After Earthquake, Olympics, 15-Yr-Old Has Asian Games in Context
The youngest athlete at the Rio Olympics, Gaurika Singh captivated people with her story of earthquake survival.
Gaurika Singh was thrust into the international spotlight as the youngest athlete at the Olympics in Rio de Janeiro, where she captivated people with her story of earthquake survival.
She's still only 15 but at the Asian Games, where's she competing in swimming this week, she feels almost like a veteran.
Singh is not even the youngest member of the Nepal swimming team in Jakarta, as she's two months older than teammate Tisa Shakya. And there are competitors on other national teams who haven't even reached their teens – the youngest at the games being 9-year-old Indonesian skateboarder Aliqqa Novvery.
I’m happy not to be the youngest this time because it kind of helps. There’s less spotlight so you can focus on just swimming.Gaurika Singh
"There was a lot of media attention," she added, recalling the Olympics in 2016 when she was aged 13. "It was fun but it was tiring."
Still, in context, it was nothing compared with her experience of the April 2015 earthquake that killed 9,000 people and damaged nearly 1 million houses and structures in Nepal.
She was preparing for the national championships in Kathmandu when the massive quake struck.
Singh was in a five-story office block at the time and took shelter under a desk. Luckily, the building she was in didn't collapse.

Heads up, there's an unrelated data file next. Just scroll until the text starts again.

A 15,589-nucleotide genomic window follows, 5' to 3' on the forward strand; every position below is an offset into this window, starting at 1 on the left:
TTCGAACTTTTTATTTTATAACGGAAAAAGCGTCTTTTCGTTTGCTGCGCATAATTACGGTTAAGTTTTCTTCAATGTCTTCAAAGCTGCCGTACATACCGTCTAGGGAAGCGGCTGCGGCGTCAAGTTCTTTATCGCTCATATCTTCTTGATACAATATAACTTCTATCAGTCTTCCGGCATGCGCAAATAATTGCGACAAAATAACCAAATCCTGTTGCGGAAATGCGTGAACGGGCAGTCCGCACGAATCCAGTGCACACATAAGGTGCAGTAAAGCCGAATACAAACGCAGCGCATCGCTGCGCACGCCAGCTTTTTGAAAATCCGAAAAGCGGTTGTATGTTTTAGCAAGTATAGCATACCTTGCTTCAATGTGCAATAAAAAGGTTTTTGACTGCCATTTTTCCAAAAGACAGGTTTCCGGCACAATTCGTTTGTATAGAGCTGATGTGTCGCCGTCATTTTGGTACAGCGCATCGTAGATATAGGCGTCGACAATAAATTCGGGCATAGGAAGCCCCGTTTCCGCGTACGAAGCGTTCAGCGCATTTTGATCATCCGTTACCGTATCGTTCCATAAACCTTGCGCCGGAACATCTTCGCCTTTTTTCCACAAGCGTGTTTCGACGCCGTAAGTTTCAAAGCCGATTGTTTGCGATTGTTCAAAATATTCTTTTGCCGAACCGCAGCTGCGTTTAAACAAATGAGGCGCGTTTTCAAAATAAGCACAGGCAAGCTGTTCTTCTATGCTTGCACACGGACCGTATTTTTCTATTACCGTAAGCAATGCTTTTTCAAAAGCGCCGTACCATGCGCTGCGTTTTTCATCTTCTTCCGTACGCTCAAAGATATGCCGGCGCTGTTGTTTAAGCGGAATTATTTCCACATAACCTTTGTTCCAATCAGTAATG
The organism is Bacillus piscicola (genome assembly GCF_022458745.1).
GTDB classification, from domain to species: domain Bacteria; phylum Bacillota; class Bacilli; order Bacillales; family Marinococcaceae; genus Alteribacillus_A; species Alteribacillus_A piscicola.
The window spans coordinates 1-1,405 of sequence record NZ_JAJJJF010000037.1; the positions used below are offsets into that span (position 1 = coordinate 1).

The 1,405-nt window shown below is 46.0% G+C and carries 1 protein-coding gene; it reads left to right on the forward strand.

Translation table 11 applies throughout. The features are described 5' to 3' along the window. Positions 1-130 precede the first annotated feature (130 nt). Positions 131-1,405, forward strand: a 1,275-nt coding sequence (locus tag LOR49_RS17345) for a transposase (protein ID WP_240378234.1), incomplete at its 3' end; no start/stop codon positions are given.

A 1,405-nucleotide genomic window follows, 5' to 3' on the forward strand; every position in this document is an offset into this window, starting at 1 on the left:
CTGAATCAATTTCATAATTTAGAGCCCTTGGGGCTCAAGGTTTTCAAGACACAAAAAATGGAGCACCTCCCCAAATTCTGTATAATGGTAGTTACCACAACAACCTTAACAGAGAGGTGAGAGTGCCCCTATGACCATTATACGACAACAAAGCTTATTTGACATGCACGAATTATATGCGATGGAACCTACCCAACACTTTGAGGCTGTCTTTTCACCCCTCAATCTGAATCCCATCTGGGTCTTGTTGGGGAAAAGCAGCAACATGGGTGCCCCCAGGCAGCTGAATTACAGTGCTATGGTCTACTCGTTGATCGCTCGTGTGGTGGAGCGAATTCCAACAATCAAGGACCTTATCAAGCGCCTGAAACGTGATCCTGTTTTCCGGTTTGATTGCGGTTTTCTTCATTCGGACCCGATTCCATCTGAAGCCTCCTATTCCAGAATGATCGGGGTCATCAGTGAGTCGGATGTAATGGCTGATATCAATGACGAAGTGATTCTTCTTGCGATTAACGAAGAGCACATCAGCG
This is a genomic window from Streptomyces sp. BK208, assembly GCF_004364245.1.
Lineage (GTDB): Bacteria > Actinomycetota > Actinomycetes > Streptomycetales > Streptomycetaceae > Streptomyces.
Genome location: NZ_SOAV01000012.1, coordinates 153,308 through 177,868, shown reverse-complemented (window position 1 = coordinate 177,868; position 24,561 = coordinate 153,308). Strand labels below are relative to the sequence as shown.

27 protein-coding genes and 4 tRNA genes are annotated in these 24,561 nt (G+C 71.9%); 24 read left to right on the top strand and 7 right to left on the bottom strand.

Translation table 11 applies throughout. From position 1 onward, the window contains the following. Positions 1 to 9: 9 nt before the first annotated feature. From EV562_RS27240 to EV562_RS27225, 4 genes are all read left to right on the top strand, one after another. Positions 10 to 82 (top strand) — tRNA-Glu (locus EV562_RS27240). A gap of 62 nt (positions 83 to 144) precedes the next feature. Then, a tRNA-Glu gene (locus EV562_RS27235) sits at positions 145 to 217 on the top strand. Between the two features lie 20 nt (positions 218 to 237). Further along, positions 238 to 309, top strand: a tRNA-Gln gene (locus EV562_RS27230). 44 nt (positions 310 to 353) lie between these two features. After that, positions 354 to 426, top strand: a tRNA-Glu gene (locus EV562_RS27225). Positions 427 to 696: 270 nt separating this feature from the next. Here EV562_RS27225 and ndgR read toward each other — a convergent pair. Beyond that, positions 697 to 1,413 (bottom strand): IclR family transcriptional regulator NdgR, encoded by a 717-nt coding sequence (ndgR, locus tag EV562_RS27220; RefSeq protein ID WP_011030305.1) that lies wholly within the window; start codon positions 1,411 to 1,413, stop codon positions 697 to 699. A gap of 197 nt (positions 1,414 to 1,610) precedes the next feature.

"It was very scary," she said. "My mum was with me but it was terrifying."
She may just be a teenager but she's packed a lot into her years and that experience helped shape her view of the world.
When she’s done with swimming, she hopes to work for the United Nations.
For now, though, she's focused on competing.
There were only two Olympic-size swimming pools in Nepal before the 2015 quake and one of those was ruined and hasn't been rebuilt. The one remaining pool is outdoors, which means it freezes over in winter.
So Singh is the only member of the Nepal swimming team at the Asian Games who gets to swim all year round because she moved to Britain with her parents, who are doctors, when she was two.
She goes back to the Himalayas every summer to train with the national squad but practices at her base in England the rest of the time.
"I just love representing Nepal. It's a great honor," Singh said. "This is the first international meet after Rio so it's just fun getting back to all of this."
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